You have a relative or friend who is on the verge of homelessness or needs a place to stay. You never considered becoming a landlord. But Salt Lake City has a serious housing shortage, especially severe for low-income people—those who earn low wages or live on Social Security for example.

Salt Lake City ADU
Image courtesy of Modal

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The Salt Lake City Planning Division has designed a handbook for property owners who are interested in building an Accessory Dwelling Unit (ADU) on a lot that has an existing single-family home. This guide provides you with general information including: eligibility, ADU configurations, application process, commonly used terms, frequently asked questions and resources.

As a solution, this year Salt Lake City officials are opening up another option for homeowners, allowing them to create backyard spaces, rentable mother-in-law units, officially known as accessory dwelling units or ADUs. While this won’t fix the affordable housing issue, allowing homeowners to offer additional renting spaces, such as ADUs, seems like a good option.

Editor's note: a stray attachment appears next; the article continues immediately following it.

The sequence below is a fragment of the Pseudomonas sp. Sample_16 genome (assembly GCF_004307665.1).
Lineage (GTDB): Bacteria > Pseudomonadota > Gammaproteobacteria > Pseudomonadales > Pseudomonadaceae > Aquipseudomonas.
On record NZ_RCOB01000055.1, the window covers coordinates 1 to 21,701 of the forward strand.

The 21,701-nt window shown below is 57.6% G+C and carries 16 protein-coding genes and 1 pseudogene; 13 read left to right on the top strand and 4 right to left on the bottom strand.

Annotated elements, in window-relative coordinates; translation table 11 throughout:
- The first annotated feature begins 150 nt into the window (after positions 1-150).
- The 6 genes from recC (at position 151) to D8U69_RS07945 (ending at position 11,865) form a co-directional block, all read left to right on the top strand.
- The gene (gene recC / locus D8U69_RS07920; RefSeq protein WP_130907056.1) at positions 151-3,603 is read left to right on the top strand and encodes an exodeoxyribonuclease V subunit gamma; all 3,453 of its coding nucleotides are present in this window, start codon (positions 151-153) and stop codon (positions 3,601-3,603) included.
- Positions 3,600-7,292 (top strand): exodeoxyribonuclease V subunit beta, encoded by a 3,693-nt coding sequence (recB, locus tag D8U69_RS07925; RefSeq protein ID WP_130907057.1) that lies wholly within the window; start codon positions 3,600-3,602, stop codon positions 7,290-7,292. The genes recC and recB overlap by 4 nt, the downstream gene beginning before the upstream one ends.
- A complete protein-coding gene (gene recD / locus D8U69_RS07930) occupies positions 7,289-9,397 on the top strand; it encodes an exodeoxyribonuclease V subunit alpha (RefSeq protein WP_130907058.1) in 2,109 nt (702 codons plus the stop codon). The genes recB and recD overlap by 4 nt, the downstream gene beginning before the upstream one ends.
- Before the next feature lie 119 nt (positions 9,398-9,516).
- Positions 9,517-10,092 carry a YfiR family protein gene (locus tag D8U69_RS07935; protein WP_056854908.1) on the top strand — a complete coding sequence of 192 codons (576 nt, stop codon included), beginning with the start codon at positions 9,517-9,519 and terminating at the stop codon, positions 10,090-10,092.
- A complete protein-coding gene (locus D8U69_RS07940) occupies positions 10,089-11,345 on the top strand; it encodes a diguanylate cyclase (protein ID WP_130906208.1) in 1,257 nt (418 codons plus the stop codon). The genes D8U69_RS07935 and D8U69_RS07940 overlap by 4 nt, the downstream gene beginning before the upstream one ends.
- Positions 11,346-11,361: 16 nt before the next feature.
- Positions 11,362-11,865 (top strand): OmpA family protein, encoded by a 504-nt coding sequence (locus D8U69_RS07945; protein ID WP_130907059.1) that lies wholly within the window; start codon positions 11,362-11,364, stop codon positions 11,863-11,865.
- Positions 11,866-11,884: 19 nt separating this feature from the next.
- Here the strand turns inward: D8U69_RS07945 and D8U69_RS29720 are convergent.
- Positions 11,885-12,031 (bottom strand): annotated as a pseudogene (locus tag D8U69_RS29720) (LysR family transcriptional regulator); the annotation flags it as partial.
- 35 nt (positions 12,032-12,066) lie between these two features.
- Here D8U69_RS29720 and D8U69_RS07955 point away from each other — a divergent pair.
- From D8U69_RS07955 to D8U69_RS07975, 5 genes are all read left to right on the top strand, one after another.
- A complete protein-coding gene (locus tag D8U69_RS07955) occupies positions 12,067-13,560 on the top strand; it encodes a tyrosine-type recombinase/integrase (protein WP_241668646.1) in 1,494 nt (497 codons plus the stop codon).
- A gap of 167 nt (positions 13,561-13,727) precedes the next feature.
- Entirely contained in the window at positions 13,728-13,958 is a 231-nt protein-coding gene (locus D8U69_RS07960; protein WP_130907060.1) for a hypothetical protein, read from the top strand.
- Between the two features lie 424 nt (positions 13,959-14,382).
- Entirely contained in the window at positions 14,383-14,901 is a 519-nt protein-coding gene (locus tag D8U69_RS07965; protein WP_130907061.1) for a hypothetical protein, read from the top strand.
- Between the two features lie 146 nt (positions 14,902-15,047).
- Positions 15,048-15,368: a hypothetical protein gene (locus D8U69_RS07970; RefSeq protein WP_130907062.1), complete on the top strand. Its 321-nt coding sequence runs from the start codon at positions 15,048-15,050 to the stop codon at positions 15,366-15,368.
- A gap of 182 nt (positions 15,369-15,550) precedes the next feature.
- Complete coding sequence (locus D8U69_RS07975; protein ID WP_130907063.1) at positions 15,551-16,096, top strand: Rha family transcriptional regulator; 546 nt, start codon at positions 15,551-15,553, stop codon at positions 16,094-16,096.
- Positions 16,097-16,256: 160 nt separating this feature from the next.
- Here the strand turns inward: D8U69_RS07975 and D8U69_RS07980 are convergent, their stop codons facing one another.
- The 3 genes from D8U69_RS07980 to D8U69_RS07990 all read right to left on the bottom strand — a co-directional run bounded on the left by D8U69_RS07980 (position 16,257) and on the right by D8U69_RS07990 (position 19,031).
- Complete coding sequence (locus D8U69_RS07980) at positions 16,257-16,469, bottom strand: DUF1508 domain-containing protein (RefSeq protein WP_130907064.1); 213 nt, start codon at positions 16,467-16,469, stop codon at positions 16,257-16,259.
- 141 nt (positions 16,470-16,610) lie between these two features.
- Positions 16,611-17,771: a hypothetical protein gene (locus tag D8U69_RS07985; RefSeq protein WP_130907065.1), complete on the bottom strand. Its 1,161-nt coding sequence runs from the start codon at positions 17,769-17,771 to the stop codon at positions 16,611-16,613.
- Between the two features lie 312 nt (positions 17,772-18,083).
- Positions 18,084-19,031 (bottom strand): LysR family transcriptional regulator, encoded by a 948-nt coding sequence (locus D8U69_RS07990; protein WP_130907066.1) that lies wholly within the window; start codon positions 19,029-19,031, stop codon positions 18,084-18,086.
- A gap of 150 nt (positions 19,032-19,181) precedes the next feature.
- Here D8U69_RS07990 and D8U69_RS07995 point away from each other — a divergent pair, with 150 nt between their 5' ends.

Of course, there are many strings and zoning restrictions attached. There is still a lot of NIMBY attitude towards extra dwellings—concerns about parking, trash removal and other not-so-nice neighbor issues. ADUs could also reflect well or badly on your home’s property value. And ADUs can be expensive to build.

As an option, locally made Modal builds “small but smart” ADU units which provide a cost-effective way for homeowners to add living space to their property. More efficient than traditional construction, the 432 sq ft. units are built off-site, then installed on-property. Modal arranges for all building permits and utility connections and includes built-in furniture. The average units cost around $120,000 and once installed, the owner can rent or use them how they wish. For more information visit

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